In the very olden time there lived a semi-barbaric principal, whose ideas, though somewhat polished and sharpened by the progressiveness of distant New England superintendents, were still large, florid, and untrammeled, as became the half of him which was barbaric. He was a man of exuberant fancy, and, withal, of an authority so irresistible that, at his will, he turned his varied fancies into facts. He was greatly given to self-communing, and, when he and himself agreed upon anything, the thing was done.
When every teacher at his school moved smoothly in his appointed course, his nature was bland and genial; but, whenever there was a little hitch, and some of his teachers got out of their place, he was blander and more genial still, for nothing pleased him so much as to make the crooked teachers straight and crush down uneven teachers.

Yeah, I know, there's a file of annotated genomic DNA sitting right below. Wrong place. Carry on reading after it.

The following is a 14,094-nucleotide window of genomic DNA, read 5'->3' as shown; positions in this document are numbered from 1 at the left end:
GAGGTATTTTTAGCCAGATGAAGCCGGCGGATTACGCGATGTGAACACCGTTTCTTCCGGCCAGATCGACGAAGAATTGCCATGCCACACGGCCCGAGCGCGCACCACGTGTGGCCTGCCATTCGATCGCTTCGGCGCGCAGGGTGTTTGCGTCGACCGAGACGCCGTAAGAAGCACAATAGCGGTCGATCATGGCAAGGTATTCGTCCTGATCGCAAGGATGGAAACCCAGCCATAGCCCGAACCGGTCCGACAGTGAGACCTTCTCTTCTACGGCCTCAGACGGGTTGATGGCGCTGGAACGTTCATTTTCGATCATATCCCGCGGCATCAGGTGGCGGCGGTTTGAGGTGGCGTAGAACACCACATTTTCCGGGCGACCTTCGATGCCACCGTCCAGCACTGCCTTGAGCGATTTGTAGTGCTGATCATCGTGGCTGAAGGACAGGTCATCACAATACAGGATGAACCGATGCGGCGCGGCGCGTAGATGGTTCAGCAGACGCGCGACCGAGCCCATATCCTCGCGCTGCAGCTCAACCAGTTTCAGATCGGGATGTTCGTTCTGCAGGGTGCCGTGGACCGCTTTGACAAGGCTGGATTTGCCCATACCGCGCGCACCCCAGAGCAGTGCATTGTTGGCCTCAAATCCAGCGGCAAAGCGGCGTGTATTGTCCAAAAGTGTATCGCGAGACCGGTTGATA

That's why, in light of his upcoming observation of my class, I needed teaching activities for the "Lady or the Tiger" by Frank Stockton. For if my "Lady or the Tiger" lesson plans weren't satisfactory then my activities for teaching the book would include me being fed to a tiger.